SKB – Scala contexts


This article is part of the Scala knowledge bits Series.

Periodically, I will publish new exercises so you can slowly build up knowledge about Scala.

It is designed to be done in a very short amount of time and learn a little bit each day, just to create a routine.

This episode will teach you about Scala contexts.

Hope you are going to enjoy it! It is designed for anyone to learn Scala from scratch and slowly learn, one Bit at a time.

After this Bit, I would love to hear your feedback in the comments down below.

Feel free to join the Discord server as well if you would like some help and support from the rest of our community.

What are we learning today?

Today we are going to learn about Scala contexts !

We are going to formalize something we saw before but without stopping and looking at it.

Contexts are defined by { ... }.

Time to try on the exercise on your own and scroll down for more information when you are done or if you are stuck.


Here is an exercise to complete today.

If I did my job well, you should be able to guess by yourself the solution based on what you previously learned and based on the clues.

But if you get stuck, scroll down to get more information.

The goal of the exercise is to replace the ??? by a piece of code so that the exercise compiles and that’s how you win! Good luck!

You can fill the exercise right in here:

Or, if it does not load, go on to Scastie (IpAmRkEzSOGRRDEFuAp5RA).

More information about Scala contexts

In this exercise you will learn (or have learned, if you have already solved the puzzle) about Scala contexts.

You realize that we saw context before. We saw the characters { and } in the previous SKBs.

We saw it before when we defined a method using def. We also saw it when we defined a class, an object, even a val.

If you use a val within a context, you are going to be using the one the closest to the context you are in. Keep in mind that it is not good practice to reuse the same name over and over as it makes the code extremely confusing and hard to debug. But this example is trying to illustrate to scope of the val based on inside which context is has been declared and is being used.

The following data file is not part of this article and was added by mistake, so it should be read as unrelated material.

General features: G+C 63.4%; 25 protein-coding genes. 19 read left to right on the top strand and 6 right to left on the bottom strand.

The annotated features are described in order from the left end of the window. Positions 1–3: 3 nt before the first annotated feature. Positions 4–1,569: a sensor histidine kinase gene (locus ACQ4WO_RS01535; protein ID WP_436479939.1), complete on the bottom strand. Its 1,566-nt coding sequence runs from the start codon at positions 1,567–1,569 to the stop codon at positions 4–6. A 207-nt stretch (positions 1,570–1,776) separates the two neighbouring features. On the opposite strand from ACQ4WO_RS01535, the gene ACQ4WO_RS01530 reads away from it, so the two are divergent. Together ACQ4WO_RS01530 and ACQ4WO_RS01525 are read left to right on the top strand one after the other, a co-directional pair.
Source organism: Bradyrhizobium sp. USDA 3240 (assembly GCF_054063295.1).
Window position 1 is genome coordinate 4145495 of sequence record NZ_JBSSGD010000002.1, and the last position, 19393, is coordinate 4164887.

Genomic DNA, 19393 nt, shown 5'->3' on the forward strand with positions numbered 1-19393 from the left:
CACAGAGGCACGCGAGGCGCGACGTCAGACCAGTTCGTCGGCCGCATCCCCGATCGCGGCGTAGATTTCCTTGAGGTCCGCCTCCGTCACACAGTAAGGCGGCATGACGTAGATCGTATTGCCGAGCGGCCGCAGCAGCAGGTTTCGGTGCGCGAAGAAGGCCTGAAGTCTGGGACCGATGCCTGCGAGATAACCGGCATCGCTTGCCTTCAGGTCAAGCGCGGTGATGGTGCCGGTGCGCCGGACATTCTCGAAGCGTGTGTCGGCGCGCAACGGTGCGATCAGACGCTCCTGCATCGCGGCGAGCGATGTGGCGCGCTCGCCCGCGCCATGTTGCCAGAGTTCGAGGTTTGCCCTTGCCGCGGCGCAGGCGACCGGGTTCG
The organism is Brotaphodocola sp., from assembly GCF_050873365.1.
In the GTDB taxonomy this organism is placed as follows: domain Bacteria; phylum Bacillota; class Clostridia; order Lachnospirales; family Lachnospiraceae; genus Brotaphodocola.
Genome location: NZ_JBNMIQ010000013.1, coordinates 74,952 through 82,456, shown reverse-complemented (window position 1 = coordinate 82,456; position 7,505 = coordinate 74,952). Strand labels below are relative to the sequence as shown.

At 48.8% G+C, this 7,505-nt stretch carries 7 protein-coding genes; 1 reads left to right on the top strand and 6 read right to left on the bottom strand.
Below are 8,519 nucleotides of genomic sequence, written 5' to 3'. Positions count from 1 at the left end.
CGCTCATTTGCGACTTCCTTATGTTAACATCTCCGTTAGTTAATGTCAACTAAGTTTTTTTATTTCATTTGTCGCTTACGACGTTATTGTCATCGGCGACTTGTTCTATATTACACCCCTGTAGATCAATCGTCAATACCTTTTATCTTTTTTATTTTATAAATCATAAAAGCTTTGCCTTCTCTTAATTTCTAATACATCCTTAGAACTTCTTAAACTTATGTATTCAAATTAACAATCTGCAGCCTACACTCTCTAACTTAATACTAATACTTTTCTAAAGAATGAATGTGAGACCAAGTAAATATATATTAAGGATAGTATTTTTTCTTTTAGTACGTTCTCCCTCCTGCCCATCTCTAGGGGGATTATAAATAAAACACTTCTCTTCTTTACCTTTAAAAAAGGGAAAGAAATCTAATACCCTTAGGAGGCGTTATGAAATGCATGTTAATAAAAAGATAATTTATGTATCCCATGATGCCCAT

Context always return a value. You can see that in the very first context defined by

This context is implicit, and could be re-written to:
This is the same concept for each val:
val a: Int = 1
can be read as
val a: Int = {

Context always return the last line of code as its overall returned value. The other aspect to know about is related to the garbage collector inherited from Java. Yes, sometimes we have to remember that Scala is based on the JVM and inherits some of its core features, one of them being the garbage collector.

The idea behind the garbage collector is the memory management. Each time you create a val you need to allocate memories to keep it “alive”. That is all well and good but if you keep creating more and more things, your computer is going to die. How do you know you can remove a value from the memory ? Context !

When the program is leaving a context, it knows it can safely remove all values that were declared in this context and free the memory.

I hope this SKB was helpful in understanding better the structure of a Scala program. As always, don’t hesitate to message me or any member of our community if you need help !

Feel free to go back to the exercise, modify the code to try out new things and get a better intuition for Scala contexts.


I hope you have learned something new or had fun during this Scala Knowledge Bit.

Please ask questions or post feedback in the comments below.

Feel free to try on the next Scala Knowledege Bit.

If you are curious about the previous Scala knowledge Bits, go check it out! 🙂

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